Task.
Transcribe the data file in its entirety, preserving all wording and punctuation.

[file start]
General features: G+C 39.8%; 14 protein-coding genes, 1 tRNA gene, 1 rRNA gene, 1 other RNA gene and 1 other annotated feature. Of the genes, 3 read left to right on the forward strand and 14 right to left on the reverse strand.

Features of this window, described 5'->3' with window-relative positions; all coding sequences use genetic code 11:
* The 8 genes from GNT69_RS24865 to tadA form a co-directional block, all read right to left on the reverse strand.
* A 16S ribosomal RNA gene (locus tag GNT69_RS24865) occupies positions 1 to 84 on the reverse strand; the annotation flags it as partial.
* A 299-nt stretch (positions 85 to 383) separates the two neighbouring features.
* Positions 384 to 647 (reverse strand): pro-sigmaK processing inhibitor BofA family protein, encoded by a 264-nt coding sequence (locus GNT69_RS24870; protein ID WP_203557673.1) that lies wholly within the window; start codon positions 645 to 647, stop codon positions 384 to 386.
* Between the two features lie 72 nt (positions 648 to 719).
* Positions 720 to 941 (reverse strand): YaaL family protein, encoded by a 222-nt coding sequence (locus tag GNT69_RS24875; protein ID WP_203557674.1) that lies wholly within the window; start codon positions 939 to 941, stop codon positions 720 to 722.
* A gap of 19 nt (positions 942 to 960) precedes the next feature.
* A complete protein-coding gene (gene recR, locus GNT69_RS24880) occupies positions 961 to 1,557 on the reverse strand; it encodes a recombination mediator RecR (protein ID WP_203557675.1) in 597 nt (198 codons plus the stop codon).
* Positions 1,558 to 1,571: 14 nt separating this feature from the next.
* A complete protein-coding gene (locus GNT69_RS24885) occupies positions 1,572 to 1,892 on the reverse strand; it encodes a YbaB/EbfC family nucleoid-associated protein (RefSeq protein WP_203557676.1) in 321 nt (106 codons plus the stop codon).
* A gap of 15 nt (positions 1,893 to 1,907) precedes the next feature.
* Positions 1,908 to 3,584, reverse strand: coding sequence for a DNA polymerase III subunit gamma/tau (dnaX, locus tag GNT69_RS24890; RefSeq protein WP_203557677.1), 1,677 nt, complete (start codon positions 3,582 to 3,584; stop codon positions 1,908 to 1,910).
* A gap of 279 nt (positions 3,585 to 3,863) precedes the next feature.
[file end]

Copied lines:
General features: G+C 39.8%; 14 protein-coding genes, 1 tRNA gene, 1 rRNA gene, 1 other RNA gene and 1 other annotated feature. Of the genes, 3 read left to right on the forward strand and 14 right to left on the reverse strand.

Features of this window, described 5'->3' with window-relative positions; all coding sequences use genetic code 11:
* The 8 genes from GNT69_RS24865 to tadA form a co-directional block, all read right to left on the reverse strand.
* A 16S ribosomal RNA gene (locus tag GNT69_RS24865) occupies positions 1 to 84 on the reverse strand; the annotation flags it as partial.
* A 299-nt stretch (positions 85 to 383) separates the two neighbouring features.
* Positions 384 to 647 (reverse strand): pro-sigmaK processing inhibitor BofA family protein, encoded by a 264-nt coding sequence (locus GNT69_RS24870; protein ID WP_203557673.1) that lies wholly within the window; start codon positions 645 to 647, stop codon positions 384 to 386.
* Between the two features lie 72 nt (positions 648 to 719).
* Positions 720 to 941 (reverse strand): YaaL family protein, encoded by a 222-nt coding sequence (locus tag GNT69_RS24875; protein ID WP_203557674.1) that lies wholly within the window; start codon positions 939 to 941, stop codon positions 720 to 722.
* A gap of 19 nt (positions 942 to 960) precedes the next feature.
* A complete protein-coding gene (gene recR, locus GNT69_RS24880) occupies positions 961 to 1,557 on the reverse strand; it encodes a recombination mediator RecR (protein ID WP_203557675.1) in 597 nt (198 codons plus the stop codon).
* Positions 1,558 to 1,571: 14 nt separating this feature from the next.
* A complete protein-coding gene (locus GNT69_RS24885) occupies positions 1,572 to 1,892 on the reverse strand; it encodes a YbaB/EbfC family nucleoid-associated protein (RefSeq protein WP_203557676.1) in 321 nt (106 codons plus the stop codon).
* A gap of 15 nt (positions 1,893 to 1,907) precedes the next feature.
* Positions 1,908 to 3,584, reverse strand: coding sequence for a DNA polymerase III subunit gamma/tau (dnaX, locus tag GNT69_RS24890; RefSeq protein WP_203557677.1), 1,677 nt, complete (start codon positions 3,582 to 3,584; stop codon positions 1,908 to 1,910).
* A gap of 279 nt (positions 3,585 to 3,863) precedes the next feature.